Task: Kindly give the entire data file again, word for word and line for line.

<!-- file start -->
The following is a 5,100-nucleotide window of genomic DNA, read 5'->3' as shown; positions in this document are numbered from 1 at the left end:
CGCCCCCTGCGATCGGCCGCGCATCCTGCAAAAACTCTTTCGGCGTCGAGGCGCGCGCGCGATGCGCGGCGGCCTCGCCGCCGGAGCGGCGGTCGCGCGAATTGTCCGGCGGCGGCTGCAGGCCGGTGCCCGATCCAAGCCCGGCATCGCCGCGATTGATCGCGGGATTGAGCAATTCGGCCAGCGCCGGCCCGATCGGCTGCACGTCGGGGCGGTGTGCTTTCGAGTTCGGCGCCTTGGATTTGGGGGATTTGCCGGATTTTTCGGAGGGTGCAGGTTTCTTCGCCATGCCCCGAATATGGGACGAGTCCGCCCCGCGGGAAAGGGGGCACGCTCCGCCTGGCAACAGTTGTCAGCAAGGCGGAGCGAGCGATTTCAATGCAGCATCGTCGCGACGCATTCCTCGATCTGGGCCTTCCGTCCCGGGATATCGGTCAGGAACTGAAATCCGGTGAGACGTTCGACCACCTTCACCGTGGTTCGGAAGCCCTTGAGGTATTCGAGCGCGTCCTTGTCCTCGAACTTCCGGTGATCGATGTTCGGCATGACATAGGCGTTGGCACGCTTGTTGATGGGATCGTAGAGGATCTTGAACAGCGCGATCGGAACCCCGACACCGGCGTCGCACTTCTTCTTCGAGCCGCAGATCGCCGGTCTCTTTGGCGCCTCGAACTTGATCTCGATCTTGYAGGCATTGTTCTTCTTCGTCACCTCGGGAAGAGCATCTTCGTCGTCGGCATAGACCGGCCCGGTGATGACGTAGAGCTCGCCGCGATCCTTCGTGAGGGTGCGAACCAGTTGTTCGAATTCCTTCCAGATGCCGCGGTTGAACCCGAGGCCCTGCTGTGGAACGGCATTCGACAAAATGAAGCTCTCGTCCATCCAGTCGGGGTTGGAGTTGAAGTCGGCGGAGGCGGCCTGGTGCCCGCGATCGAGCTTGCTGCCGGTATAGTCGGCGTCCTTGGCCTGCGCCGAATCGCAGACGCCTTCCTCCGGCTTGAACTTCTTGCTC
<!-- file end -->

The following is a 5,100-nucleotide window of genomic DNA, read 5'->3' as shown; positions in this document are numbered from 1 at the left end:
CGCCCCCTGCGATCGGCCGCGCATCCTGCAAAAACTCTTTCGGCGTCGAGGCGCGCGCGCGATGCGCGGCGGCCTCGCCGCCGGAGCGGCGGTCGCGCGAATTGTCCGGCGGCGGCTGCAGGCCGGTGCCCGATCCAAGCCCGGCATCGCCGCGATTGATCGCGGGATTGAGCAATTCGGCCAGCGCCGGCCCGATCGGCTGCACGTCGGGGCGGTGTGCTTTCGAGTTCGGCGCCTTGGATTTGGGGGATTTGCCGGATTTTTCGGAGGGTGCAGGTTTCTTCGCCATGCCCCGAATATGGGACGAGTCCGCCCCGCGGGAAAGGGGGCACGCTCCGCCTGGCAACAGTTGTCAGCAAGGCGGAGCGAGCGATTTCAATGCAGCATCGTCGCGACGCATTCCTCGATCTGGGCCTTCCGTCCCGGGATATCGGTCAGGAACTGAAATCCGGTGAGACGTTCGACCACCTTCACCGTGGTTCGGAAGCCCTTGAGGTATTCGAGCGCGTCCTTGTCCTCGAACTTCCGGTGATCGATGTTCGGCATGACATAGGCGTTGGCACGCTTGTTGATGGGATCGTAGAGGATCTTGAACAGCGCGATCGGAACCCCGACACCGGCGTCGCACTTCTTCTTCGAGCCGCAGATCGCCGGTCTCTTTGGCGCCTCGAACTTGATCTCGATCTTGYAGGCATTGTTCTTCTTCGTCACCTCGGGAAGAGCATCTTCGTCGTCGGCATAGACCGGCCCGGTGATGACGTAGAGCTCGCCGCGATCCTTCGTGAGGGTGCGAACCAGTTGTTCGAATTCCTTCCAGATGCCGCGGTTGAACCCGAGGCCCTGCTGTGGAACGGCATTCGACAAAATGAAGCTCTCGTCCATCCAGTCGGGGTTGGAGTTGAAGTCGGCGGAGGCGGCCTGGTGCCCGCGATCGAGCTTGCTGCCGGTATAGTCGGCGTCCTTGGCCTGCGCCGAATCGCAGACGCCTTCCTCCGGCTTGAACTTCTTGCTC